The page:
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Luxe Leaders

<br><br>Top firms with a major share from international luxury distribution.<br><br><br><br>1<br><br>LVMH Moet Hennessy Louis Vuitton<br><br>Annual Revenue, 2001: $11.69 billion Annual Revenue, 2000: $11.07 billion<br><br>Growth in 2001:...

Top firms with a major share from international luxury distribution.

1

LVMH Moet Hennessy Louis Vuitton

Annual Revenue, 2001: $11.69 billion Annual Revenue, 2000: $11.07 billion

Growth in 2001: 5.6%

Louis Vuitton led the LVMH pack with sales of $3.2 billion in 2001. Christian Dior Couture was one of the vast luxury firm’s fashion stars. Stores saw a 55 percent rise in sales for the first quarter of this year.

2

Compagnie Financiere Richemont AG

Annual Revenue, 2001 (Year Ended March): $3.69 billion Annual Revenue, 2000: $3.52 billion

Growth In 2001: 4.8%

A slowdown in sales and an increase in costs dragged down Richemont’s 2001 profits by two-thirds last year. Cartier and Van Cleef and Arpels, the jewels in Richemont’s crown registered a drop in sales.

3

Gucci Group

Annual Revenue, 2001: $2.28 billion Annual Revenue, 2000: $2.26 billion

Growth in 2001: 1.2%

With weak consumer spending in the U.S. and Europe and flagging tourism, Gucci’s net income dropped 42 percent in the first quarter of this year. Sales at the Gucci core brand were disappointing, but Yves Saint Laurent showed some momentum.

4

Chanel SA

Annual Revenue, 2001: $2 billion Annual Revenue, 2000: $2 billion

Growth in 2001: 0%

Despite economic difficulties in the Far East, Chanel has been seeing double-digit growth in its accessories business. An accessories-only store opened Wednesday on Madison Avenue and 64th Street. Ready-to-wear is healthy, but not as strong.

5

Prada Group

Annual Revenue, 2001: $1.65 billion Annual Revenue, 2000: $1.57 billion

Growth In 2001: 5.4%

Prada’s Jil Sander and Helmut Lang divisions were hurt by the global luxury slowdown. At Prada’s upcoming IPO road show in July, ceo Patrizio Bertelli will no doubt highlight the Prada and Miu Miu brands, which contribute almost 80 percent of the firm’s volume.

6

Tiffany & Co.

Annual Revenue, 2001: $1.61 billion Annual Revenue, 2000: $1.67 billion

Growth In 2001: -3.7%

Stung by a sales decrease in Japan, which accounts for 28 percent of is volume, Tiffany’s net earnings fell 8.9 percent last year. It hopes to rebound by doubling its U.S. store fleet, which accounts for 49 percent of sales.

7

Giorgio Armani SpA

Annual Revenue, 2001: $1.22 billion Annual Revenue, 2000: $988 million

Growth In 2001: 23%

Giorgio Armani personally turned down an offer of $2 billion for his company and he frowns upon the idea of an IPO. He continues to expand his empire with such acquisitions as Simint ( jeans and apparel) and Miss Deanna (knitwear).

8

Hermes International

Annual Revenue, 2001: $1.17 billion Annual Revenue, 2000: $1.11 billion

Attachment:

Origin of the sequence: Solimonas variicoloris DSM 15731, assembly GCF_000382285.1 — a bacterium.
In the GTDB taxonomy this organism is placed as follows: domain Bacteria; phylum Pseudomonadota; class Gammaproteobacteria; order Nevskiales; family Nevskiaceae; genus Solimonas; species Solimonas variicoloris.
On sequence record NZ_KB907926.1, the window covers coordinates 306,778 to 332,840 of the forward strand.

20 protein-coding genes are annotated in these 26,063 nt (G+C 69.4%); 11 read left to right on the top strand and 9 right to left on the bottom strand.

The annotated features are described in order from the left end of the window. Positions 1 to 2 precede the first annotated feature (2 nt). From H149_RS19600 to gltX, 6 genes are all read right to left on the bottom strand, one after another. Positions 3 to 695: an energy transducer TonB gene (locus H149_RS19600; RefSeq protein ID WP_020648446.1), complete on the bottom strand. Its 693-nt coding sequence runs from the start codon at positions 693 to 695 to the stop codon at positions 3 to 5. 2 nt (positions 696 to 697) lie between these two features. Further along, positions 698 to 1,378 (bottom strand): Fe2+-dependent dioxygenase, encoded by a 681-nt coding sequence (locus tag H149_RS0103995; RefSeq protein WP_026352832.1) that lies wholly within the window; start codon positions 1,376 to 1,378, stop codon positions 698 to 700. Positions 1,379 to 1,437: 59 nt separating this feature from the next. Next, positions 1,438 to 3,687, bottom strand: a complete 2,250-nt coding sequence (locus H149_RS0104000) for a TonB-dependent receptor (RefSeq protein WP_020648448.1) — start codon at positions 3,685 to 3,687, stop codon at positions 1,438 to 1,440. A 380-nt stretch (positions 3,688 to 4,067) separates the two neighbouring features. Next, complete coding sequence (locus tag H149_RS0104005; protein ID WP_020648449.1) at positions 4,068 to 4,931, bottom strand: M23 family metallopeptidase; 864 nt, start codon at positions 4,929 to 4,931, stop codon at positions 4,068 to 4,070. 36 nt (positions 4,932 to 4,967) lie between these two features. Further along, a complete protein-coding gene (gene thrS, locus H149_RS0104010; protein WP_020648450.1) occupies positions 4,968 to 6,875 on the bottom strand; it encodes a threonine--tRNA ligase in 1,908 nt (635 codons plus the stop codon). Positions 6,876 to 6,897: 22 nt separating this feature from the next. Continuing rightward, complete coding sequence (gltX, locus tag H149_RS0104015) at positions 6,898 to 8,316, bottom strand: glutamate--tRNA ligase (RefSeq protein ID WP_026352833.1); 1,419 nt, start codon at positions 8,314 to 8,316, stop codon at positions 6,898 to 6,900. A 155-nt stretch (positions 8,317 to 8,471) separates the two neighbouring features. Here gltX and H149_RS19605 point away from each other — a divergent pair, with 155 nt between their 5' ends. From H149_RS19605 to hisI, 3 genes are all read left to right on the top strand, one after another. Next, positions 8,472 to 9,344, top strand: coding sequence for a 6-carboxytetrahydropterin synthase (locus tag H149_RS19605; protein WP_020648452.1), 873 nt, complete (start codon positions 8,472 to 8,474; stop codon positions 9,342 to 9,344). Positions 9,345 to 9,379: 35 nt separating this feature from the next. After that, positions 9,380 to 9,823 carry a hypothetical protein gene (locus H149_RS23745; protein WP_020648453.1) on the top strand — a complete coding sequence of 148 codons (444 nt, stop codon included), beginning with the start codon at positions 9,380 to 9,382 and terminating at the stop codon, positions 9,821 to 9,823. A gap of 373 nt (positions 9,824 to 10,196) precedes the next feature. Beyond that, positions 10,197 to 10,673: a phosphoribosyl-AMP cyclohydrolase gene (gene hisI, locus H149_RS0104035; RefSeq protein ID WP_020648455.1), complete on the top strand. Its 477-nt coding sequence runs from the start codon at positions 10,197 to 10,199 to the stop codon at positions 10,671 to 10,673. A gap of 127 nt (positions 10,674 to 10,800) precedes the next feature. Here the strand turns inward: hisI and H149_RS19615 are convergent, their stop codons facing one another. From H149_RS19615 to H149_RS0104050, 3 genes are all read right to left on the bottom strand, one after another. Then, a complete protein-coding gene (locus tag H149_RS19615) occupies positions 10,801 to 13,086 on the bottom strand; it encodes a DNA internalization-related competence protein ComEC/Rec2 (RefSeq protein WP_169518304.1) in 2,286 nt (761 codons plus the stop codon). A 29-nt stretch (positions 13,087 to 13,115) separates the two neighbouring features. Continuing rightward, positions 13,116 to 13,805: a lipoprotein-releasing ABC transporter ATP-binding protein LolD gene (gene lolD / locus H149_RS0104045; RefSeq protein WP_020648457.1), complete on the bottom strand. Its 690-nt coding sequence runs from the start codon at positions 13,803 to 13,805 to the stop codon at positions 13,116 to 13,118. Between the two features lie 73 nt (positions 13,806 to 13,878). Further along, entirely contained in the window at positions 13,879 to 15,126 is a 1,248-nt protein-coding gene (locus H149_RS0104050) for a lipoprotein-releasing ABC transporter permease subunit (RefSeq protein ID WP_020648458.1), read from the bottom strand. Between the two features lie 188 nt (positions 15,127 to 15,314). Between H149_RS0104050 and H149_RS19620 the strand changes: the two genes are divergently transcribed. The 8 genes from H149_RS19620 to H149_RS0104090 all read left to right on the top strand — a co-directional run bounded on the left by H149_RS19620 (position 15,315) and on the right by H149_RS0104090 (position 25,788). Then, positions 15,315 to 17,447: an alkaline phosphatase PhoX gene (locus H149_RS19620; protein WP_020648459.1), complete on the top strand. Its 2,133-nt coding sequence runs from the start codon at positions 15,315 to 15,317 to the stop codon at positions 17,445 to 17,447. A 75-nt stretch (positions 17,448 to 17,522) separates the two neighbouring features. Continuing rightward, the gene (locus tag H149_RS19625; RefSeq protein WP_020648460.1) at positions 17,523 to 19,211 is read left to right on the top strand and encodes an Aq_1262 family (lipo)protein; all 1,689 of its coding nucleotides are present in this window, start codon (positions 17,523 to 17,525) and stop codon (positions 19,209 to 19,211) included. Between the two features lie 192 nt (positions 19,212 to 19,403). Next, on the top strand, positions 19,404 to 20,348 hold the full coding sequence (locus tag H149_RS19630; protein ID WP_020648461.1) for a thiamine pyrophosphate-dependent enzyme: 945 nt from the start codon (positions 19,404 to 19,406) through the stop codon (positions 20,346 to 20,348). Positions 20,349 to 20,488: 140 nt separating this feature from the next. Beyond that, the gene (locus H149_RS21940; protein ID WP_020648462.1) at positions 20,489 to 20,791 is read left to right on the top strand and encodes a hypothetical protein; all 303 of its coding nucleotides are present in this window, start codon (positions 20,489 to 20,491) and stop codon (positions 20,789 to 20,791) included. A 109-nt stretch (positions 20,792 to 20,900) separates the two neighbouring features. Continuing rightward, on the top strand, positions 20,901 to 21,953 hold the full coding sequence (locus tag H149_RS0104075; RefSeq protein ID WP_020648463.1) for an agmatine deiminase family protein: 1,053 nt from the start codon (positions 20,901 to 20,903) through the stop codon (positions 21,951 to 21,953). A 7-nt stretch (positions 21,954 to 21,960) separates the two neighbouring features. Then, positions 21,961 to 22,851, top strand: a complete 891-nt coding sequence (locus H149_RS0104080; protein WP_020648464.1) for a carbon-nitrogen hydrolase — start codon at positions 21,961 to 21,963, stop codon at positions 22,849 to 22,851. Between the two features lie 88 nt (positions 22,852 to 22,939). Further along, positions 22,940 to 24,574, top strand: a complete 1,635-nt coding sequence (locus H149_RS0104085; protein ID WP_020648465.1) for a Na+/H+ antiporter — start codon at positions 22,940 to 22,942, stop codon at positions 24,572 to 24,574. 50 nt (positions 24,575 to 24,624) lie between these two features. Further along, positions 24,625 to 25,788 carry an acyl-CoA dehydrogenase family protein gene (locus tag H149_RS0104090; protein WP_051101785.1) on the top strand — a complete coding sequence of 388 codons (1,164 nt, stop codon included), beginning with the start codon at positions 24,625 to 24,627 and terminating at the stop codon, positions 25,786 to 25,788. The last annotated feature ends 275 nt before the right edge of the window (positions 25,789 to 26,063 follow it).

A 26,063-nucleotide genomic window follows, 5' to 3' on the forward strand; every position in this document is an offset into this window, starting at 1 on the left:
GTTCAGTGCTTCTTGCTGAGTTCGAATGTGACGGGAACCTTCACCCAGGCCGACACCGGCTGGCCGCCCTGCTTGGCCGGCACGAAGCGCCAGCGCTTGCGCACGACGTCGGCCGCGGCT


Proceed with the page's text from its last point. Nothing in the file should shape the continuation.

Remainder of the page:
Growth In 2001: 5.9%

While many companies reported a decline in net income last year, Hermes’ leapt 15.3 percent. Hermes is putting its money where its profits are and increasing production capacity for its ever-popular leather goods and silk scarves.

9

Max Mara Fashion Group SRL

Annual Revenue, 2001: $1.05 billion Annual Revenue, 2000: $945 million

Growth In 2001: 11%

Max Mara’s SportMax division has taken off. The trend-driven collection is gaining double-digit increases. Eyewear, which launched earlier this year, is being rolled out to Max Mara units and sunglasses will bow in the fall at company-owned stores and Saks Fifth Avenue.

10

Escada Group

Annual Revenue, 2001(Year ended October): $808 million Annual Revenue, 2000: $774 million

Growth In 2001: 4.5%

A favorite of the red carpet crowd, Escada trades in the entrance-making gowns that Hollywood sirens loves. Regular consumers were a bit more skeptical. Sales of the Escada core collection fell 4.5 percent in the first half of 2002.

11

Bulgari SpA

Annual Revenue, 2001: $732 million Annual Revenue, 2000: $646 million

Growth In 2001: 13.3%

Bulgari’s jewelry sales expanded 19 percent during the second half of 2001. The launch of the Lucea line last fall contributed to the division’s 17 percent growth in the first half of this year.

12

The Ermenegildo Zegna Group

Annual Revenue, 2001: $655 million Annual Revenue, 2000: $604 million

Growth In 2001: 8.3%

Net profits fell 15 percent last year at Zegna partly due to decreased sales in the U.S., which accounts for one-third of volume. The firm also owns luxury brand Agnona and fabric producer Master Loom, and just formed a joint venture with Salvatore Ferragamo.

13

Salvatore Ferragamo

Annual Revenue, 2001: $621 million Annual Revenue, 2000: $594 million

Growth In 2001: 4.5%

Ferragamo is returning to its classical roots after dabbling with artsy runway fare. The company projects double-digit growth for the second half of this year and is expanding its Fifth Avenue flagship to about 30,000 square feet.

14

IT Holding

Annual Revenue, 2001: $503 million Annual Revenue, 2000: $413 million

Growth In 2001: 21.6%

IT Holding, parent of Romeo Gigli, Malo, Ittiere and Gentry Portofino, acquired Gianfranco Ferre SpA in April and signed new licensing agreements with Versace Jeans and Versus. Sales in the clothing division grew 16 percent in the first quarter of this year.

15

Rolex Holdings

Annual Revenue, 2001: $450 million Annual Revenue, 2000: $450 million

Growth In 2001: 0%

Despite the challenging economy and a dip in tourism, Rolex managed to avert a decline last year. The Geneva-based company, which was founded 1919, has been using athletes to promote the brand although Andre Agassi sued it for using his image without consent.

Sources: Company reports and estimates by WWD or Dana L. Telsey and James Hurley, luxury goods analysts, Bear Stearns & Co. Inc.